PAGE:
Book #10 – Out are the Lights by Richard Laymon
From reading Laymon’s A Writer’s Tale, I remembered that there had been problems with the books he had published through Warner Books after The Cellar. I remembered that one of the books had suffered from a terrible line editor and one had been the victim of a terrible cover. Out are the Lights is the latter. Story goes, from Laymon himself, that he used to tape note cards over the back cover to block out the pithy “teaser” because it gives away the whole book. And it does, though a reader really doesn’t know that until the very end of the book. After having read the back cover I spent most of the book very confused. None of the things mentioned on the back were happening. Basically, I just shrugged it off and read.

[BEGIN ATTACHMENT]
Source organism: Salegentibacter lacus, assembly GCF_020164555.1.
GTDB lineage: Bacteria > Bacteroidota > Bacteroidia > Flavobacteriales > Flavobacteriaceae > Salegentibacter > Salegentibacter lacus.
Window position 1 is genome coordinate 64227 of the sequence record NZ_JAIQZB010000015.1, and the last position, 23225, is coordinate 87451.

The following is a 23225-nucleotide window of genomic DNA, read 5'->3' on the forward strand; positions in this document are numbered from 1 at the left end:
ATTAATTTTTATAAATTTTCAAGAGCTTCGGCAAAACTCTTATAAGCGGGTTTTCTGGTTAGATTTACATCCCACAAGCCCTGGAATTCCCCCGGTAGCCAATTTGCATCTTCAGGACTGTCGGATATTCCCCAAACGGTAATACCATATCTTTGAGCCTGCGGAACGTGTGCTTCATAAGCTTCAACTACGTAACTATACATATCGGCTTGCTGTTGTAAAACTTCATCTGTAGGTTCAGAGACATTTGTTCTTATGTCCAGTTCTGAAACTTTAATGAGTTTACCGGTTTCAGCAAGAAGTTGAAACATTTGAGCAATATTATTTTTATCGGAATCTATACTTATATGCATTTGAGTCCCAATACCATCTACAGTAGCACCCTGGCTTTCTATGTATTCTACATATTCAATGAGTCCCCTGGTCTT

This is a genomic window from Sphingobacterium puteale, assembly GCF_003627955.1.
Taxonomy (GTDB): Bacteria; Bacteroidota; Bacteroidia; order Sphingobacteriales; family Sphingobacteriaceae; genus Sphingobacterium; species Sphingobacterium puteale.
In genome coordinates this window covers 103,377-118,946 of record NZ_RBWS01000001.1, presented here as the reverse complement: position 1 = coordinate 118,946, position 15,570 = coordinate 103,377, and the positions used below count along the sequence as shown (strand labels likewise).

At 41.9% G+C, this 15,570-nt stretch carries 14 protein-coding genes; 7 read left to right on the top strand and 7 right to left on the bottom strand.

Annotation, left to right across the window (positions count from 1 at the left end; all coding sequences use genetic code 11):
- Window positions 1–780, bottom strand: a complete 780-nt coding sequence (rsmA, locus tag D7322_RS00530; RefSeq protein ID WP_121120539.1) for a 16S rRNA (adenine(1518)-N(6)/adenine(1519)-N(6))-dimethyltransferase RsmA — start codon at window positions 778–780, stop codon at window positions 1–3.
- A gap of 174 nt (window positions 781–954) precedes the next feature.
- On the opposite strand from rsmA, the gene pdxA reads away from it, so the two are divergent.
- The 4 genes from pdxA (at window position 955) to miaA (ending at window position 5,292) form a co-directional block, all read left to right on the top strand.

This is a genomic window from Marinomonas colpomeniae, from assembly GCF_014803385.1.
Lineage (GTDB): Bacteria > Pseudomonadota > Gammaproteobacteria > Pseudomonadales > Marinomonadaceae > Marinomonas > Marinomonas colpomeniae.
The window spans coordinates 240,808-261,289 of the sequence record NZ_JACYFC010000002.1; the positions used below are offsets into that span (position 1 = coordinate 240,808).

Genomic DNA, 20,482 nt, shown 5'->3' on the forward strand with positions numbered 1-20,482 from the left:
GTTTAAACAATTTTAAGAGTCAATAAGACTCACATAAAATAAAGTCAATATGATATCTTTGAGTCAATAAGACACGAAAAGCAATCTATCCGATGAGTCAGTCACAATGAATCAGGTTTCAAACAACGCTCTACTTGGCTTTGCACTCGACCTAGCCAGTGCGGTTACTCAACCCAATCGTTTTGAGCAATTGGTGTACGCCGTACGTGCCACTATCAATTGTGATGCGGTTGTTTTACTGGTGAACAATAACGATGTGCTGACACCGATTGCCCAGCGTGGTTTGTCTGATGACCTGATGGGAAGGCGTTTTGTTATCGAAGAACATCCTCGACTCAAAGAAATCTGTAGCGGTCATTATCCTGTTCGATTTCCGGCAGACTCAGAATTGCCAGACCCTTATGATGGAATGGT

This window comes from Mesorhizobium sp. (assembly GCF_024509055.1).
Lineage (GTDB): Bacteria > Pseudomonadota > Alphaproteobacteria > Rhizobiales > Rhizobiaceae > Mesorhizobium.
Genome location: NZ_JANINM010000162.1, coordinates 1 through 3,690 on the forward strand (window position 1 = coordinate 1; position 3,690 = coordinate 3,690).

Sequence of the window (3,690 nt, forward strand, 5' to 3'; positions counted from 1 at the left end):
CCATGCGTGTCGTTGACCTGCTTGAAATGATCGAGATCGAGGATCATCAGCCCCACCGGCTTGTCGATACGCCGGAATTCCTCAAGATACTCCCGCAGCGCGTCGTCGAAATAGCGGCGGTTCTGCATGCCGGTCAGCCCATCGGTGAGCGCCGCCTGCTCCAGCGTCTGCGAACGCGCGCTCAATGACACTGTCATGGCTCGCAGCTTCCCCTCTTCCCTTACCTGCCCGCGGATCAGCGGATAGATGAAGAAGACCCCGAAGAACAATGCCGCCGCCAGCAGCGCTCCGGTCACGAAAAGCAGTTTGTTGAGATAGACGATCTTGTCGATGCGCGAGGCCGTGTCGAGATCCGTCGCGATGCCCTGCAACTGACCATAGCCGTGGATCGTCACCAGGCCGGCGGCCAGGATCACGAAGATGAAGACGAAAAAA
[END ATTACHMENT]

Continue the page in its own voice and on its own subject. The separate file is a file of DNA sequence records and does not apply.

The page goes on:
Craft-wise (Lesson 5 we’ll call it):
Laymon doesn’t repeat much. He uses shorter sentences during action and tension scenes, but varies sentence length greatly in those cases. For fright, he relies on the horrific action that is occurring. He doesn’t embellish, just lays it out.
All in all, Laymon is sparse with description, something I think you can get away with when writing contemporary, earth-bound novels. One thing I envy about his style is the lack of dialogue tags. He writes damn good diagloue, so snappy, you always know who’s talking.